Human. From 1 February 2009 until 1 May 2009, 31 Dutch laboratories submitted all E. coli with a positive ESBL screen test (MIC > 1 mg/L for cefotaxime or ceftazidime or an ESBL alarm from the Phoenix or Vitek-2 expert system) . For each isolate the following data were collected: age, gender, material and institution (hospital, general practitioner (GP), long-term care facility (LTCF)). From each laboratory the first 25 consecutive isolates (if available), one isolate per patient, were included. The participating laboratories are geographically dispersed over the Netherlands and represent a mixture of secondary and tertiary care hospitals, LTCFs and GPs. The laboratories serve a total of 58 hospitals, covering approximately 45% of all hospital beds in the Netherlands.
The presence of ESBL genes was determined by microarray analysis  and gene sequencing. All human isolates were investigated by microarray and sequencing was performed on a random selection of 50%. Among the retail isolates all morphologically different ESBL-positive E. coli from three meat samples of each available packaging type (whole breast or sliced) per store were analysed by sequencing.
Plasmid analysis was performed on a random selection of human and poultry isolates carrying either a blaCTX-M-1 or a blaTEM-52 gene. All plasmids were characterized using PCR-based replicon typing (PBRT) [12,15]. The association between ESBL gene and plasmids was determined either by Southern blot hybridization or transformation . IncI1 plasmids were typed by plasmid multi-locus sequence typing (pMLST) .
Isolates were genotyped by MLST (http://www.mlst.net). Among the human isolates 27 were genotyped: isolates with documented presence of blaCTX-M-1 or blaTEM-52 genes on an IncI1 plasmid (n = 15) and a random selection (n = 12) of all other isolates carrying a blaCTX-M-1 or blaTEM-52.
Among the poultry isolates, all 22 isolates with either blaCTX-M-1 or blaTEM-52 located on IncI1 plasmids were selected for genotyping.
From the retail isolates with a blaCTX-M-1, blaSHV-12 or blaTEM-52 gene, 23 isolates were randomly selected for genotyping.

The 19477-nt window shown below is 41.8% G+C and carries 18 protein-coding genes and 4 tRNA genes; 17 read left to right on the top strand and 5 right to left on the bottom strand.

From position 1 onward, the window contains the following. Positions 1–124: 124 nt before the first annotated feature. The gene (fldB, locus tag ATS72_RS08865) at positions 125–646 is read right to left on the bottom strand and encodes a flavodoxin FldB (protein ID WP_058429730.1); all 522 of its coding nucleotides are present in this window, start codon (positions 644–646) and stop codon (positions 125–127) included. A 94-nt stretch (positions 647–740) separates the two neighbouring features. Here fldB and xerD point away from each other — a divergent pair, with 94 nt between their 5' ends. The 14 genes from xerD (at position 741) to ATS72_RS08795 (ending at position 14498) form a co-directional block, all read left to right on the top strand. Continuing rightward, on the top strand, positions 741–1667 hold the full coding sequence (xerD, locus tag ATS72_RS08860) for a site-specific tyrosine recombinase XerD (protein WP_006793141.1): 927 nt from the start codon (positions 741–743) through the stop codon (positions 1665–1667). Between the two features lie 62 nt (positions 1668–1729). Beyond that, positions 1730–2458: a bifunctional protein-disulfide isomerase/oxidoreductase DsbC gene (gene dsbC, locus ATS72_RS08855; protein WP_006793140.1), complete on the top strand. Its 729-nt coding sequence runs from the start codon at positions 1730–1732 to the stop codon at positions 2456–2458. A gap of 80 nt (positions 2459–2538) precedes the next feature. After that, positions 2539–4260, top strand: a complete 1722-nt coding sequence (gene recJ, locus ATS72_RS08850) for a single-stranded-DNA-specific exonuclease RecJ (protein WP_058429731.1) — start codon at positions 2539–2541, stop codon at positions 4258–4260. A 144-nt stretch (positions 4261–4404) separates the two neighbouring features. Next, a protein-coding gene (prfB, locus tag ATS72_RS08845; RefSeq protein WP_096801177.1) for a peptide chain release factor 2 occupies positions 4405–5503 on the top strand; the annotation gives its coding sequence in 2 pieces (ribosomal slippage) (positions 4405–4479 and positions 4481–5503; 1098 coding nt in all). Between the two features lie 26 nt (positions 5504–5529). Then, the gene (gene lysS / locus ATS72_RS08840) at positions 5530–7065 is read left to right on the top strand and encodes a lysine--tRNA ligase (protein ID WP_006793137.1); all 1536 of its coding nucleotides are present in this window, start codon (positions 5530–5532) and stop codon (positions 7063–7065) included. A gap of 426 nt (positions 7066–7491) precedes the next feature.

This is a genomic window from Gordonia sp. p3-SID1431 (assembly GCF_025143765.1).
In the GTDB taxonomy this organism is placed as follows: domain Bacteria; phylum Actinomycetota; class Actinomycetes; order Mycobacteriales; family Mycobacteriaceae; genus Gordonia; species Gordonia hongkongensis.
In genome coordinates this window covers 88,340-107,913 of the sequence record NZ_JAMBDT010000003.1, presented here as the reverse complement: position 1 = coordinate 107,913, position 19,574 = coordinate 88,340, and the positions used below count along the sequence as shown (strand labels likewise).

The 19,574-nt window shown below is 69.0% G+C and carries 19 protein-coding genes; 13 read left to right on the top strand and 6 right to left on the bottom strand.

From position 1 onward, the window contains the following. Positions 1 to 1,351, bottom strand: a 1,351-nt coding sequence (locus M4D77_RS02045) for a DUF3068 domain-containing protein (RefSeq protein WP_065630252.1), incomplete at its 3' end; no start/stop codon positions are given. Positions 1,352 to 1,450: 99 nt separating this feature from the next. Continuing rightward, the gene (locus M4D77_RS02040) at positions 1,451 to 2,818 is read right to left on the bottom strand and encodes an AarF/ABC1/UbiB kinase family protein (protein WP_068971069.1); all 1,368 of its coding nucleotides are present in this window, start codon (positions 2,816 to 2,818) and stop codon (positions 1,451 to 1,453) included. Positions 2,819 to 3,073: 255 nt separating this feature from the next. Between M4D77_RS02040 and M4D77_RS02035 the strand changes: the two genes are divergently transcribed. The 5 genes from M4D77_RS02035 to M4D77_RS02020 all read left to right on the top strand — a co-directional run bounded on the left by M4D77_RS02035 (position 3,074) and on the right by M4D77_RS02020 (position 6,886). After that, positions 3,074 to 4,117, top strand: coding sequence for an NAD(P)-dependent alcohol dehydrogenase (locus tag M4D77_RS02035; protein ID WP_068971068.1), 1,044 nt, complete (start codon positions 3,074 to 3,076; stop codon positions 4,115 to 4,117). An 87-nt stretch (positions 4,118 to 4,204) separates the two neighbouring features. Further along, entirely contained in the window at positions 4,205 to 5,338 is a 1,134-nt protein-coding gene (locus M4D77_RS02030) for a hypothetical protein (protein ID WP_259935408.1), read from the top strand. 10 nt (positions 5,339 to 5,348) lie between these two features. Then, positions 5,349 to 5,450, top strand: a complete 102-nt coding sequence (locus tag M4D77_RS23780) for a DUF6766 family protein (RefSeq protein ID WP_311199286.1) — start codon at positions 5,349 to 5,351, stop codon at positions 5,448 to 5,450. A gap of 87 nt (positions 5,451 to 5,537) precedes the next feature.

Distribution of ESBL genes
Retail chicken meat. Of the 98 chicken retail meat samples, 92 (94%) samples contained at least one E. coli isolate with an ESBL phenotype, yielding 163 isolates (average number per sample 2; range 1–4). From 48 samples, 81 isolates cultured were further analysed. The array confirmed the presence of an ESBL gene in all isolates: 40 CTX-M-1-group, 21 TEM-3-group, 13 SHV-4-group, three SHV-2-group, three CTX-M-2-group and one TEM-19-group. By sequencing one ESBL gene was identified in each of these six different ESBL groups: blaCTX-M-1, blaTEM-52, blaSHV-12, blaSHV-2, blaCTX-M-2 and blaTEM-20, respectively. These genes were considered as PA. The blaCTX-M-1 and blaTEM-52 accounted for 75% of the genes (Table 1). The blaSHV-12 gene was not detected in poultry in 2006, but has been detected in poultry isolates obtained in 2009 (D. Mevius, personal communication).
|Poultry-associated ESBL genes||Poultry||Poultry meat samplesa||Humana|
|n = 35||n = 81||n = 409|
Human samples. In the study period, 1017 E. coli were ESBL screen positive, from which 516 were included (Fig. 1). The median number per laboratory was 17 (range 7–25) and per hospital was 10 (range 0–21). The proportion of isolates derived from non-university hospitals was 54%, from GPs was 30%, from university medical centres was 6% and from LTCFs was 5% (5% unknown).
Based on the microarray results, 409 (79%) isolates contained an ESBL gene, and in 344 (84%) of these the ESBL genes were potentially PA (Fig. 1; rows A and B). Sequence results of 208 randomly selected isolates identified five (blaCTX-M-1, blaCTX-M-2, blaTEM-52, blaSHV-2 or blaSHV-12) of the six PA genes (Fig. 1; row C). The blaTEM-20 gene was not detected in any of the human isolates.
The proportion of blaCTX-M-1 and blaTEM-52 genes among all ESBL genes detected in clinical isolates was similar in five different age groups (0–4, 20–39, 40–59, 60–79, >80 years) and in four different geographic regions. The proportion of blaCTX-M-1 and blaTEM-52 genes was similar among isolates submitted by GPs (33%; 23/70; 95% CI: 22–44), non-academic hospitals (26%; 27/104; 95% CI: 18–34), LTCFs (26%; 4/14; 95% CI: 5–52) and academic hospitals (37%; 3/8; 95% CI: 4–71). The 27 isolates that were MLST genotyped were obtained from 17 different laboratories. Of these, 23 (85%) were urine isolates, 19 (70%) came from GPs and none came from the same facility.
Plasmid analysis and isolate typing
Human isolates. The PBRT was performed on 15 of 51 human isolates with a blaCTX-M-1 gene and on six of 14 human isolates with a blaTEM-52 gene (Table 3; Fig. 1; rows C and D). Nine of the 15 blaCTX-M-1 genes and all six of the blaTEM-52 (i.e. 15/21; 71%) were located on an IncI1 plasmid.